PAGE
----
A microarchitecture is a hardware implementation of an ISA (instruction set architecture). An ISA is a structure of commands and operations used by software to communicate with hardware. A microarchitecture is the hardware circuitry that implements one particular ISA.
For example, x86-64 is the ISA used by most modern laptop and desktop computers. It is implemented by various microarchitectures, including those designed by Intel and AMD. Software that is compiled for the x86-64 ISA can run on any microarchitecture designed to use the x86-64 instruction set.
Multiple CPU (central processing unit) models may be designed for a particular microarchitecture. For this reason, a microarchitecture is sometimes called a "family" or "generation" of CPU. For example, Intel Kaby Lake (7th generation) and Coffee Lake (8th generation) are separate microarchitectures, each with a "family" of compatible CPUs.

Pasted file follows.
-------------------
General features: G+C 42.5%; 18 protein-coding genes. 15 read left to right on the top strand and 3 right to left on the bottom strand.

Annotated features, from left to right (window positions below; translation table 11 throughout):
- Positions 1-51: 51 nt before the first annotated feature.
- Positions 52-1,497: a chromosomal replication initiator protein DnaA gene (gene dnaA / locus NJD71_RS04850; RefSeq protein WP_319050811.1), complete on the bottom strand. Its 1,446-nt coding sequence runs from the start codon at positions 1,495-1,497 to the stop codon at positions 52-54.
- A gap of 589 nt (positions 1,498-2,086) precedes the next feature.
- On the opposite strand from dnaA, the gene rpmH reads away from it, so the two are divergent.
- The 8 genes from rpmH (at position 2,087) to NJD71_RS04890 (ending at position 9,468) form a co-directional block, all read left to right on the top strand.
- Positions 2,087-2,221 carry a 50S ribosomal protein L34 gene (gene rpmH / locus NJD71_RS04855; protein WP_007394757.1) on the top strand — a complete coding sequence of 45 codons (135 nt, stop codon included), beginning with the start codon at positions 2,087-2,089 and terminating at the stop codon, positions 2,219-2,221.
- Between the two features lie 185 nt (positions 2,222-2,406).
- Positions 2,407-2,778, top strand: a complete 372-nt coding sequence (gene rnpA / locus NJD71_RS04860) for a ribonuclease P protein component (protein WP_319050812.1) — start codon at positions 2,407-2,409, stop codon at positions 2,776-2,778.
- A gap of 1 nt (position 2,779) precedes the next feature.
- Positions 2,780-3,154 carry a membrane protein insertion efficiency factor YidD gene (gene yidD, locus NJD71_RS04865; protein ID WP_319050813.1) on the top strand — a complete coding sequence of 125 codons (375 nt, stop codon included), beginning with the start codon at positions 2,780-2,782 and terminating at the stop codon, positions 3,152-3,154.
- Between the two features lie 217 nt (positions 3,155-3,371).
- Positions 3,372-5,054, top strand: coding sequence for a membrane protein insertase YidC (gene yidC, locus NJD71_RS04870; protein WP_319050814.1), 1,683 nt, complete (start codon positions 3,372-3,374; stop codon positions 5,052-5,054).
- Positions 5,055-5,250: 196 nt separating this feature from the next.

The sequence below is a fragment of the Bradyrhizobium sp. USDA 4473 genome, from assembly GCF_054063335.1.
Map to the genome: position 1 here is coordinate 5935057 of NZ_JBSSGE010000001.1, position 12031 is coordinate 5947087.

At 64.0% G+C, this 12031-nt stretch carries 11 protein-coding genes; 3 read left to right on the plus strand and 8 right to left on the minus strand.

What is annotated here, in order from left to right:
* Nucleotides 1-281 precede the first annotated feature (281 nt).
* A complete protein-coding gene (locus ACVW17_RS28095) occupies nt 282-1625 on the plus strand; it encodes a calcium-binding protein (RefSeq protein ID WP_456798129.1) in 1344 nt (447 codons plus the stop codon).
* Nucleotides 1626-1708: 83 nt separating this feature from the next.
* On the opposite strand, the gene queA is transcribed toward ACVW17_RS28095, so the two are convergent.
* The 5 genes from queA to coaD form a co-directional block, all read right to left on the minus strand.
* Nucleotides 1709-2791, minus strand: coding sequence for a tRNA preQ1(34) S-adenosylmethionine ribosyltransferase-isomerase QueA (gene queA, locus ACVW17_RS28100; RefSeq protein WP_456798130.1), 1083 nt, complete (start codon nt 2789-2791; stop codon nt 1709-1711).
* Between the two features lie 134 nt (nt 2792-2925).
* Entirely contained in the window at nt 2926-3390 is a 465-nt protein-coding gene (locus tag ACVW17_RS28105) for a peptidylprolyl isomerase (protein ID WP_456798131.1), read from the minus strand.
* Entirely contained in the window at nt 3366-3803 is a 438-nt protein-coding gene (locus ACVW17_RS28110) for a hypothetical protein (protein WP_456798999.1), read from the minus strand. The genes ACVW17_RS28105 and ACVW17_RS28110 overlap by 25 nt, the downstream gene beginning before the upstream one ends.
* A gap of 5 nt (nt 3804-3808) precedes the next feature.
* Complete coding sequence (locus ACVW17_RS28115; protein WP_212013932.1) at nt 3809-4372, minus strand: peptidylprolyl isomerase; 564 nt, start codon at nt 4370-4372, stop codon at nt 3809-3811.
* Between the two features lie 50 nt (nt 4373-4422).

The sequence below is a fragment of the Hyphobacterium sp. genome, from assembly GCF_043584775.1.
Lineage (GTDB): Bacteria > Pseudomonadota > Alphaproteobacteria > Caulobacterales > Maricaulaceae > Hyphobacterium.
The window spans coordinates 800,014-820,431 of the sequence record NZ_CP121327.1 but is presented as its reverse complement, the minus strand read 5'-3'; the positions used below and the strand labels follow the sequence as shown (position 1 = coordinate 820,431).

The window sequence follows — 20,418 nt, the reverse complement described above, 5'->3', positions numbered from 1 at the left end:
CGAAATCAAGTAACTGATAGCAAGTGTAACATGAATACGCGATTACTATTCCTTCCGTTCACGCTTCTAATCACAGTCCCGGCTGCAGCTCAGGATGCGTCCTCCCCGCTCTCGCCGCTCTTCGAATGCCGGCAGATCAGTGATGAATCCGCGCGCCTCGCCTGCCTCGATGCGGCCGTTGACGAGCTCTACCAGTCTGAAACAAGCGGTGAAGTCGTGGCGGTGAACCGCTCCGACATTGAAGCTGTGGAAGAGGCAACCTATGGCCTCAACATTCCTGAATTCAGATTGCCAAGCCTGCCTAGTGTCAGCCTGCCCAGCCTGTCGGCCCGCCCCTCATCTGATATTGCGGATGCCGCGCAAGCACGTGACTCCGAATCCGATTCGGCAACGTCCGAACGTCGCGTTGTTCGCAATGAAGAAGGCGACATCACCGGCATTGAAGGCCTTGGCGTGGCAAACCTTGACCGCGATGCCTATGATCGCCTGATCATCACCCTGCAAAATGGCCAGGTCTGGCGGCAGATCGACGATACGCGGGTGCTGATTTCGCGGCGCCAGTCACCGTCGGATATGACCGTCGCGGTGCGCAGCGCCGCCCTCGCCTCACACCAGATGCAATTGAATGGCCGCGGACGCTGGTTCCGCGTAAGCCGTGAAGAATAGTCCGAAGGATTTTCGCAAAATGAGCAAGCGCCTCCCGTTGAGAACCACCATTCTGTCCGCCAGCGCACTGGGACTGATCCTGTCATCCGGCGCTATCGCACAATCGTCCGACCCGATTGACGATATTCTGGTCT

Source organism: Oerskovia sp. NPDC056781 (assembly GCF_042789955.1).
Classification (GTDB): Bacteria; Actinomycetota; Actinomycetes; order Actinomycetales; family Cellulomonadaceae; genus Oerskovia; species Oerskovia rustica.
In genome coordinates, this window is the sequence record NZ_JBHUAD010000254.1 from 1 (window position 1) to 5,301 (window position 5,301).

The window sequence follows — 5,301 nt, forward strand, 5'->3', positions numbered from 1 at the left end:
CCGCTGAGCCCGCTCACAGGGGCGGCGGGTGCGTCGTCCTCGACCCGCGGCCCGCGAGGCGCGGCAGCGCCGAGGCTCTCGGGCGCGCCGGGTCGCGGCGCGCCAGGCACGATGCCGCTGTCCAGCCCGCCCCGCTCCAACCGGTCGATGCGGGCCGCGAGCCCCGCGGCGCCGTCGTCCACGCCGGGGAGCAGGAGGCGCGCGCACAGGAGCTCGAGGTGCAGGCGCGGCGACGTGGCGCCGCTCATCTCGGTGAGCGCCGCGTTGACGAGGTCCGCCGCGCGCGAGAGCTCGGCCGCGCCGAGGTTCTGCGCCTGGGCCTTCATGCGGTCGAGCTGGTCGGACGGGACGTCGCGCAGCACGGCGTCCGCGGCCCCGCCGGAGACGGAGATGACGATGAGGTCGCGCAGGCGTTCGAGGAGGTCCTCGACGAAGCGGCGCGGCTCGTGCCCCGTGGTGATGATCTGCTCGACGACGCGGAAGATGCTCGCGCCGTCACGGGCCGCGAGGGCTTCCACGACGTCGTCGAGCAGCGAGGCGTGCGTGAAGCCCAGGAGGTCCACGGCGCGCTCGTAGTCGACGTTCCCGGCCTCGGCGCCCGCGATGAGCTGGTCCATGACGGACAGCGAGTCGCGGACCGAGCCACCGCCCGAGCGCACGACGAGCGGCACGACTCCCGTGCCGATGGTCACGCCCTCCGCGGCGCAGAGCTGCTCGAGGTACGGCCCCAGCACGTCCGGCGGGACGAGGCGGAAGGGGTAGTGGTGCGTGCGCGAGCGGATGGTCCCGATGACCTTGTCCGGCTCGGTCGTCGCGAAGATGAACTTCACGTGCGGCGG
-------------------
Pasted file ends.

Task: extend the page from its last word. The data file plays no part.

The word "microarchitecture" is sometimes abbreviated µarch. The Greek letter µ ("mu") is the scientific abbreviation for "micro." Because this letter does not appear on some keyboards, the abbreviation uarch may also be used.